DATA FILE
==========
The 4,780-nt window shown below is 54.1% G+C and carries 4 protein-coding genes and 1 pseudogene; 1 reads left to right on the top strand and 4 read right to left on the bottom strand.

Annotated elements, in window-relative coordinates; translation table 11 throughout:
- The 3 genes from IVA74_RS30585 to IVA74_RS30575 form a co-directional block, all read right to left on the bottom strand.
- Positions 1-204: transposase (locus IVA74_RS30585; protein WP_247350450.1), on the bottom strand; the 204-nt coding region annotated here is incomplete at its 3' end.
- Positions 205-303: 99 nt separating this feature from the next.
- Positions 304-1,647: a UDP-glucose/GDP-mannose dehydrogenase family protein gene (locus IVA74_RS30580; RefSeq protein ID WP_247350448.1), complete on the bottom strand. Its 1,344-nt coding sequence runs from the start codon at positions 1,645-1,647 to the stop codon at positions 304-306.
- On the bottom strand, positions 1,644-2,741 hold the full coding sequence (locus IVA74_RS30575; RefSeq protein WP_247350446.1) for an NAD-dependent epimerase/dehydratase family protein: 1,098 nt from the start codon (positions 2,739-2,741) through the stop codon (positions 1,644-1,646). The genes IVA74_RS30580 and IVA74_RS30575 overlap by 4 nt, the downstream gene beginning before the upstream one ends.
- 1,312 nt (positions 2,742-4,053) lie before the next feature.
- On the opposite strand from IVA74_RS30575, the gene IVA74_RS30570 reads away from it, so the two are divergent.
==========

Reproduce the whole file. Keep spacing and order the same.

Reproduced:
The 4,780-nt window shown below is 54.1% G+C and carries 4 protein-coding genes and 1 pseudogene; 1 reads left to right on the top strand and 4 read right to left on the bottom strand.

Annotated elements, in window-relative coordinates; translation table 11 throughout:
- The 3 genes from IVA74_RS30585 to IVA74_RS30575 form a co-directional block, all read right to left on the bottom strand.
- Positions 1-204: transposase (locus IVA74_RS30585; protein WP_247350450.1), on the bottom strand; the 204-nt coding region annotated here is incomplete at its 3' end.
- Positions 205-303: 99 nt separating this feature from the next.
- Positions 304-1,647: a UDP-glucose/GDP-mannose dehydrogenase family protein gene (locus IVA74_RS30580; RefSeq protein ID WP_247350448.1), complete on the bottom strand. Its 1,344-nt coding sequence runs from the start codon at positions 1,645-1,647 to the stop codon at positions 304-306.
- On the bottom strand, positions 1,644-2,741 hold the full coding sequence (locus IVA74_RS30575; RefSeq protein WP_247350446.1) for an NAD-dependent epimerase/dehydratase family protein: 1,098 nt from the start codon (positions 2,739-2,741) through the stop codon (positions 1,644-1,646). The genes IVA74_RS30580 and IVA74_RS30575 overlap by 4 nt, the downstream gene beginning before the upstream one ends.
- 1,312 nt (positions 2,742-4,053) lie before the next feature.
- On the opposite strand from IVA74_RS30575, the gene IVA74_RS30570 reads away from it, so the two are divergent.